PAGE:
Wound Bed Preparation: The Science Behind the Removal of Barriers to Healing

Stuart Enoch, MBBS, MRCSEd, MRCS (Eng), Keith Harding, MB ChB, MRCGP, FRCS


Wounds. 2003;15(7) 

In This Article

Bacterial Imbalance in Chronic Wounds

All chronic wounds intrinsically contain bacteria, and the process of wound healing can still occur in their presence. Therefore, it is not the presence of bacteria[86] but their interaction with the host that determines the organisms' influence on chronic wound healing.

The existence of bacteria in the wound bed can be divided into four distinct categories based on the induced host response. These categories are defined as contamination, colonization, local infection, and spreading infection. However, the relative number of microorganisms and their pathogenicity, in combination with host response and factors, such as immunodeficiency, dictate whether a chronic wound becomes infected or shows signs of delayed healing.

Contamination is defined as the presence of nonreplicating microorganisms within a wound. Most organisms entering the wound bed fall into this category and are incapable of replicating in soft human tissue. As a consequence, the host defenses rapidly clear them.

Colonization is categorized as replicating microorganisms that adhere to the wound surface but do not cause cellular damage to the host. Examples of colonizing organisms are those usually found living on the skin, such as Staphylococcus epidermidis and Corynebacterium species. Rather than causing damage to the host, these species of commensal organisms have been shown to enhance wound healing.[87,88,89,90]

Recently, the terms local infection and critical colonization have been introduced to describe a situation in which the wound has an increasing bacterial burden, which is intermediate between the category of colonization and infection. Wounds that are locally infected or critically colonized will not heal but may not display classic signs of infection.[32] During this phase, subtle clinical symptoms of local infection may, however, become apparent. The clinical signs and symptoms of critical colonization are delayed healing, pain/tenderness, increased serous exudate, change in color of the wound bed, friable granulation tissue, absent or abnormal granulation tissue, and abnormal odor.[91,92]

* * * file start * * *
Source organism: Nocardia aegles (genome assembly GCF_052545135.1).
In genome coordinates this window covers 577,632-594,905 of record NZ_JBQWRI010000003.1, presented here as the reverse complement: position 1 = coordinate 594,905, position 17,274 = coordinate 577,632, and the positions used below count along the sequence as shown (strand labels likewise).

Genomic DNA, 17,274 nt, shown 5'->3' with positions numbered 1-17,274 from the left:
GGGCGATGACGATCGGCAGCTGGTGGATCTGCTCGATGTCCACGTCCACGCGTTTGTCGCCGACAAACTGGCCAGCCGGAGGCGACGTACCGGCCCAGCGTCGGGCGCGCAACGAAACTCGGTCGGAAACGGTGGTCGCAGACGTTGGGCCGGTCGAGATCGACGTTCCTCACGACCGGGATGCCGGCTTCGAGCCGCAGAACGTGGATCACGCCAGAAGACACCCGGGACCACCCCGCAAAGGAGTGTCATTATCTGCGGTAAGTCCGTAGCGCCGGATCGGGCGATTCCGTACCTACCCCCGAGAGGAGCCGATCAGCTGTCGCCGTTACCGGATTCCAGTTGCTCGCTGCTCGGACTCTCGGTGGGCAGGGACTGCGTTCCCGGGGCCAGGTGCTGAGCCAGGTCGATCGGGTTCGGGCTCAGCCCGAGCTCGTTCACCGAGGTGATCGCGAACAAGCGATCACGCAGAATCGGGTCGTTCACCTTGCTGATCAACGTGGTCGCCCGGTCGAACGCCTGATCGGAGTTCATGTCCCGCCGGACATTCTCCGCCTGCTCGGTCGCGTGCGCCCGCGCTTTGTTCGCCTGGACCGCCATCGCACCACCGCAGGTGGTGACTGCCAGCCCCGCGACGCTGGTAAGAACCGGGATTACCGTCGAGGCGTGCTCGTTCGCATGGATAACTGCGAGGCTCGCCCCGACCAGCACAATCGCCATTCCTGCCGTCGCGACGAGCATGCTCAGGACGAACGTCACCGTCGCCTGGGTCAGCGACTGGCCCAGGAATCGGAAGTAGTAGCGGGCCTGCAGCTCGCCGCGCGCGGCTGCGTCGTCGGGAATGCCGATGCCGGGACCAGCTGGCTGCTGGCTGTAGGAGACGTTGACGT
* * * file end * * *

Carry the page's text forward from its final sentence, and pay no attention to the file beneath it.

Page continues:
Wound infection is defined as the presence of replicating microorganisms within a wound with a subsequent host response that leads to a delay in healing. Because of this it is important that infection is recognized as early as possible. The signs and symptoms of local infection are redness (erythema), warmth, swelling, pain, and loss of function. Foul odor and pus may accompany this. Eventually, the local bacterial burden will increase further and becomes systemically disseminated resulting in sepsis, which if not actively treated could progress to multi-organ failure and death in some instances.

There are several factors known to affect the bacterial burden of chronic wounds and increase the risk of infection. These include the number of microorganisms present in the wound, their virulence, and host factors. For instance, experimental studies have demonstrated that regardless of the type of microorganism, impairment of wound repair may occur when there are more than 1x105 organisms per gram of tissue.[74,93,94,95] However, other studies have shown that many chronic wounds with a bacterial load greater than 1x105 will heal normally.[96] In view of this, it is clear that the type and pathogenicity of the organisms increase the risk of infection rather than the number of microorganisms alone. For example, the isolation of any highly virulent beta hemolytic streptococci from a chronic wound should be considered significant and the appropriate treatment initiated.[97]

The mix of microorganisms within a wound may also be an issue. Most chronic wounds will usually contain more than three species of microorganism.[98,99] This is significant because some combinations of bacterial species may develop synergy with each other, resulting in previously nonvirulent organisms becoming virulent and causing damage to the host.[74,100,101,102] Deep in the granulation tissue, chronic wounds may contain resident microflora that may not be reflected by routine culture. However, with the advent of new molecular techniques, like denaturing gradient gel electrophoresis (DGGE), novel organisms like Pseudomonas rhodesiae could be identified and the limitations of conventional techniques for the analysis of complex microbial populations could be overcome in the future.[103]

Although bacterial quantity and virulence are important factors in wound infection, host resistance is also of equal significance. Systemic factors also increase the risk of infection in chronic wounds ( Table 3 ). Factors, such as immunosuppression, concomitant disease, medication, and age, can all influence whether bacteria present in a wound impair healing.[74,104]

More recently, the importance of biofilms has become apparent in the context of wound infection, and these may contribute to delayed healing in chronic wounds. When bacteria proliferate they form microcolonies that become attached to the wound bed and secrete a glycocalyx or biofilm that helps to protect the microorganisms from antimicrobial agents.[105] Organisms may exist as clusters of individual bacterial types or as mixed bacterial colonies. These bacterial colonies undergo several changes, expressing different genes, which can then alter the organisms' antimicrobial sensitivity. The periodic release of motile bacteria from these colonies may result in infection. Thus, biofilms are bacterial colonies that may be resistant to the effects of antimicrobial agents, such as antibiotics and antiseptics, and could contribute to delayed healing.[105]